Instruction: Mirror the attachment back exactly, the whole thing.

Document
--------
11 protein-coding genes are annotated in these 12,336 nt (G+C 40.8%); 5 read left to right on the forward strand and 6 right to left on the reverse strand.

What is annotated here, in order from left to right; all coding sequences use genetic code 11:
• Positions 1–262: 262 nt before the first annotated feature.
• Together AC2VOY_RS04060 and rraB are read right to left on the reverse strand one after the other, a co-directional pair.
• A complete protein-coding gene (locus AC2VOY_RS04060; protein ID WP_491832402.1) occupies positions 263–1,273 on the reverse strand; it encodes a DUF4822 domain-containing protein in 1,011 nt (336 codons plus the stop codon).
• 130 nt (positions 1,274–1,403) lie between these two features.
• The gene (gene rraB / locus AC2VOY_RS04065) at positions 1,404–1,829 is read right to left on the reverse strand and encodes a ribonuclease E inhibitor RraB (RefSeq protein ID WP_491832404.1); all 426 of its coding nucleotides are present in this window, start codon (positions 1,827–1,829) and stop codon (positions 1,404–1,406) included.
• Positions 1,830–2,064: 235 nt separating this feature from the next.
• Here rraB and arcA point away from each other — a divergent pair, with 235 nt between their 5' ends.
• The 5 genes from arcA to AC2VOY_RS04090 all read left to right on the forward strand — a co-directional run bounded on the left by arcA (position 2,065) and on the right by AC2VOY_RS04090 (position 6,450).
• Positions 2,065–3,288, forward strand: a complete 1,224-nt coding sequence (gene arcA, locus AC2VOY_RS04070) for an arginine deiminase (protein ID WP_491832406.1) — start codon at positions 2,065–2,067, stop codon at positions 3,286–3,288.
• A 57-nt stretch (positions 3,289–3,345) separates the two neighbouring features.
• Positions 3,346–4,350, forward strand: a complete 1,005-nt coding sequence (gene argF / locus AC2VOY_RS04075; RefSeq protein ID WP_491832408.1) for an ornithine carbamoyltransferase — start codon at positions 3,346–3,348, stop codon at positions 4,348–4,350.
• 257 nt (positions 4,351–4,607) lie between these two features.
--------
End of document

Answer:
11 protein-coding genes are annotated in these 12,336 nt (G+C 40.8%); 5 read left to right on the forward strand and 6 right to left on the reverse strand.

What is annotated here, in order from left to right; all coding sequences use genetic code 11:
• Positions 1–262: 262 nt before the first annotated feature.
• Together AC2VOY_RS04060 and rraB are read right to left on the reverse strand one after the other, a co-directional pair.
• A complete protein-coding gene (locus AC2VOY_RS04060; protein ID WP_491832402.1) occupies positions 263–1,273 on the reverse strand; it encodes a DUF4822 domain-containing protein in 1,011 nt (336 codons plus the stop codon).
• 130 nt (positions 1,274–1,403) lie between these two features.
• The gene (gene rraB / locus AC2VOY_RS04065) at positions 1,404–1,829 is read right to left on the reverse strand and encodes a ribonuclease E inhibitor RraB (RefSeq protein ID WP_491832404.1); all 426 of its coding nucleotides are present in this window, start codon (positions 1,827–1,829) and stop codon (positions 1,404–1,406) included.
• Positions 1,830–2,064: 235 nt separating this feature from the next.
• Here rraB and arcA point away from each other — a divergent pair, with 235 nt between their 5' ends.
• The 5 genes from arcA to AC2VOY_RS04090 all read left to right on the forward strand — a co-directional run bounded on the left by arcA (position 2,065) and on the right by AC2VOY_RS04090 (position 6,450).
• Positions 2,065–3,288, forward strand: a complete 1,224-nt coding sequence (gene arcA, locus AC2VOY_RS04070) for an arginine deiminase (protein ID WP_491832406.1) — start codon at positions 2,065–2,067, stop codon at positions 3,286–3,288.
• A 57-nt stretch (positions 3,289–3,345) separates the two neighbouring features.
• Positions 3,346–4,350, forward strand: a complete 1,005-nt coding sequence (gene argF / locus AC2VOY_RS04075; RefSeq protein ID WP_491832408.1) for an ornithine carbamoyltransferase — start codon at positions 3,346–3,348, stop codon at positions 4,348–4,350.
• 257 nt (positions 4,351–4,607) lie between these two features.